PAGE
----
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Call for Action to Secure Ports

Mic Dinsmore, CEO of the Port of Seattle, says action is needed in 2005 to secure the global supply chain.
By Mark Roberti
Dec 07, 2004Mic Dinsmore, CEO of the Port of Seattle, says that more work needs to be done in 2005 by both the private and public sectors to secure the global supply chain. He did not spell out exactly what technologies they should use but said that any system deployed would likely use RFID as part of a real-time network to track containers and share information.

"The good news is that three years and three months after 9 /11, we haven't had any more terrorist incidents," Dinsmore said, speaking at the National Cargo Security Council's RFID Seminar in Long Beach, Calif., this week. "The bad news is we still don’t have an integrated network that adds value, is affordable, that companies buy into it and makes trade more secure."

Mic Dinsmore
Dinsmore says the Port of Seattle, a municipal corporation that manages the Seattle seaport, was shaken financially by the Sept. 11 terrorist attacks because business declined and the cost of operation soared because of the need for greater security. He said the port has done a good job of implementing security features at its facility. The problem is there is little sharing of data about the goods coming into the port.

The port has been involved in Operation Safe Commerce, a program funded by the U.S. Department of Transportation and the U.S Customs to test the potential of technologies to secure the supply chain, as well as Smart and Secure Trade Lanes (SST), a private-sector initiative (see Safeguarding Shipping Profitably).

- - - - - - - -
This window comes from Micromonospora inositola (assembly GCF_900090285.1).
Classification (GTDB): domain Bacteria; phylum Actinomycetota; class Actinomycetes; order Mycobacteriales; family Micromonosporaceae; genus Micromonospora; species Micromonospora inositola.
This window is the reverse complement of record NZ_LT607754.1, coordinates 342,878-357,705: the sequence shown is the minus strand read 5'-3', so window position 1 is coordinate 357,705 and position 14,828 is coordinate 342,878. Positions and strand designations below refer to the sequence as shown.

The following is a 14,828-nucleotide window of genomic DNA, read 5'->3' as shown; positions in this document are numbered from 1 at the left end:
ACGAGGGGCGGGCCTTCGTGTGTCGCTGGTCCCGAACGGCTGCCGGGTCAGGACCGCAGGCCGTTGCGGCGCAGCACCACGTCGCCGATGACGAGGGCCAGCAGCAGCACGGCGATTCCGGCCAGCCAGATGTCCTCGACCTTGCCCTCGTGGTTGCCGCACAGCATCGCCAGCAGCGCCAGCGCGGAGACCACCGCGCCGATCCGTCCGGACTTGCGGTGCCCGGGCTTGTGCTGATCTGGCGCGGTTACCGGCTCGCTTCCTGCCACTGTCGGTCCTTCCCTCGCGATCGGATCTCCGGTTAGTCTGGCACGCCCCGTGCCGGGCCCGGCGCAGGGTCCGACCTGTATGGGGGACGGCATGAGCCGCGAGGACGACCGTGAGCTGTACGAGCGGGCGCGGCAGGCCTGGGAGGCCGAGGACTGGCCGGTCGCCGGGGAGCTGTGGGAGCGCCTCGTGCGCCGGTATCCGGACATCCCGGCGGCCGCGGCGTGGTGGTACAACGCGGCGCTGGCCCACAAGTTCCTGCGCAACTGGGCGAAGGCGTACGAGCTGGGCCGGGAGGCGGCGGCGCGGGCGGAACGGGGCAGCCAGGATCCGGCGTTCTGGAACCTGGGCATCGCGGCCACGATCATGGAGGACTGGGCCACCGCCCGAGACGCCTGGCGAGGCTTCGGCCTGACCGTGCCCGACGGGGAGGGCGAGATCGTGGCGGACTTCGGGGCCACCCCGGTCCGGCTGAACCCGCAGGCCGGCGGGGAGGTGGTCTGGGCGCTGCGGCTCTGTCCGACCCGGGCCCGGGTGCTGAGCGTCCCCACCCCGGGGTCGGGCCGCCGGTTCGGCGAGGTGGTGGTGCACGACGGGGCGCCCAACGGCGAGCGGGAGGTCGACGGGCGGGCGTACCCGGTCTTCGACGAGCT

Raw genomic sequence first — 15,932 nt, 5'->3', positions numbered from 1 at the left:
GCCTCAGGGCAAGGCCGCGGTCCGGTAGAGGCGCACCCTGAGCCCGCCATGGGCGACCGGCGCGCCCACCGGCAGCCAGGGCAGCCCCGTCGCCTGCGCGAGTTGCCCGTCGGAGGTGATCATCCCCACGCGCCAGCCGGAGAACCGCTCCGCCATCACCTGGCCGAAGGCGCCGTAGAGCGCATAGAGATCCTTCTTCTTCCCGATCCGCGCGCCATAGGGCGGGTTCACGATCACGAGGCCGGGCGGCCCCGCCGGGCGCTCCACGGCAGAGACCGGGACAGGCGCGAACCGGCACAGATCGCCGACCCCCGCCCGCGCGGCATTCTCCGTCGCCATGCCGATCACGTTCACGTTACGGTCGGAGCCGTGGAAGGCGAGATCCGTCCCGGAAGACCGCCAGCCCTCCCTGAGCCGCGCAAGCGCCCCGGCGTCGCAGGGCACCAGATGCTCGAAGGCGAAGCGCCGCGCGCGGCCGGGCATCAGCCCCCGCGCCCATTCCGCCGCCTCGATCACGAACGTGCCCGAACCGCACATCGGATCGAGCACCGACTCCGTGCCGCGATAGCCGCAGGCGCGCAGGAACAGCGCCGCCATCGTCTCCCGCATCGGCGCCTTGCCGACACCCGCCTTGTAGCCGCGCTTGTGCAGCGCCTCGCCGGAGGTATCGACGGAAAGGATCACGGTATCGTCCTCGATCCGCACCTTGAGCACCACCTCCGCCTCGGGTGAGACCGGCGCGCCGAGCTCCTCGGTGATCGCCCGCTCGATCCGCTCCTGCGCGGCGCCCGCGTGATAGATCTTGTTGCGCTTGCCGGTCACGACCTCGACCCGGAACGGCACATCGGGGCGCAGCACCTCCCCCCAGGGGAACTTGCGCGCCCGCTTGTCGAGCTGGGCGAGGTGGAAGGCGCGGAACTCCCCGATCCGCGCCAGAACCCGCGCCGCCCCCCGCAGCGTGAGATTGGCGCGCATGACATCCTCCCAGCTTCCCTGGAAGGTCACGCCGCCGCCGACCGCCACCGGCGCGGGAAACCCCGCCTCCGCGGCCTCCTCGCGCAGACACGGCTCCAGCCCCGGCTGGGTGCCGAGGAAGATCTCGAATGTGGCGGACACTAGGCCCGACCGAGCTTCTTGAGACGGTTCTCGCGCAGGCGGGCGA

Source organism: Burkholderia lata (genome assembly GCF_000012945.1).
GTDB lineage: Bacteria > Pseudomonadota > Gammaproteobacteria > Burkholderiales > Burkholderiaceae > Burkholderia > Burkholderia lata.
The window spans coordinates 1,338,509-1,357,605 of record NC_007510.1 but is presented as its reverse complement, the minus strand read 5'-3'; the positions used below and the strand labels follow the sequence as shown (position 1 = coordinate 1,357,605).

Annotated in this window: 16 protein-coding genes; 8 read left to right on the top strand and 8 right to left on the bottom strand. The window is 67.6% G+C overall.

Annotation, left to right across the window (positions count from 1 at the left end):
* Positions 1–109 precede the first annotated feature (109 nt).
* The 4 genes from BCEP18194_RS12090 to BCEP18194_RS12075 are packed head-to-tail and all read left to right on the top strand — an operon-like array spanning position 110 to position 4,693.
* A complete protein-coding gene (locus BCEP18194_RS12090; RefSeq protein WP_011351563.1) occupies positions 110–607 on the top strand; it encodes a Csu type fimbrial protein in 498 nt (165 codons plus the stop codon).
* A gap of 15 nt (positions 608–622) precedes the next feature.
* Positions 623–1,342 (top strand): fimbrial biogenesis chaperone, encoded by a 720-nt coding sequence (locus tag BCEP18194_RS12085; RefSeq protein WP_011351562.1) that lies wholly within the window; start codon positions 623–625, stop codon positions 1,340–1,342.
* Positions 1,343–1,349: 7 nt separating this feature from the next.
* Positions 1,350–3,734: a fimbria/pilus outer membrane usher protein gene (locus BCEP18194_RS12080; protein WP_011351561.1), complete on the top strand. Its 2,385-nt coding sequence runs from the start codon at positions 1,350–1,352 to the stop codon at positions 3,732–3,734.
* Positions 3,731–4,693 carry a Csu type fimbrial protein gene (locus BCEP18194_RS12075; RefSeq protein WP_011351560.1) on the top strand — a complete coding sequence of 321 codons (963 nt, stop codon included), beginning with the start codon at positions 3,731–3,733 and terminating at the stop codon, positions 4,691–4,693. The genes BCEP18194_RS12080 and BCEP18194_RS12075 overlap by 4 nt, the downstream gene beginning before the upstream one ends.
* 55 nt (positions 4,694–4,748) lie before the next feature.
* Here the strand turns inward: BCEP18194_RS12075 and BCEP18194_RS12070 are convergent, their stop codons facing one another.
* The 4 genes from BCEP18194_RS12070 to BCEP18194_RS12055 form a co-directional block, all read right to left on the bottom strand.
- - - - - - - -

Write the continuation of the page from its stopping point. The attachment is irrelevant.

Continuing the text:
Dinsmore said that the port recently signed a memorandum of understanding with ports in Hong Kong, China, Japan and South Korea to work together to seek collaborative solutions to the security issue. He could not say which technologies would be involved, but said active RFID tags would likely be a part of the solution.

Active tags can be used to uniquely identify containers. The tags can store information about the contents of a container, and electronic RFID seals can be used to make sure a container isn't opened without authorization while in transit.

Dinsmore said that the Port of Seattle has been testing the technology as part of larger efforts that to try to bring users together, so the industry can learn what technology and systems are needed to develop a national system that can be implemented. But he said it is essential that the industry not go through another year of testing, and that it is time to start implementing a system.

"Even if we develop a system that is 80 percent effective, that's better than what we have today," Dinsmore said. "We need to start implementing a system next year. It's not just about safety and security but also about value-added. "

He explained that Target, Wal-Mart and Starbucks are looking to RFID to help them run their business better, and any security system should work with supply chain tracking systems being developed by these early adopters. "We need to align the safety and security component with the part of a [supply chain] system that will add value," he said.

“It's important that 2005 doesn’t come and go and all we’ve done is more testing," he said. "The only way I'm going to sleep well is to implement something."

Dinsmore said given the open nature of democratic societies, the system could not offer 100 percent security. But he said industry and government could be doing a lot more to secure international trade by having a global network to track containers through the supply chain.

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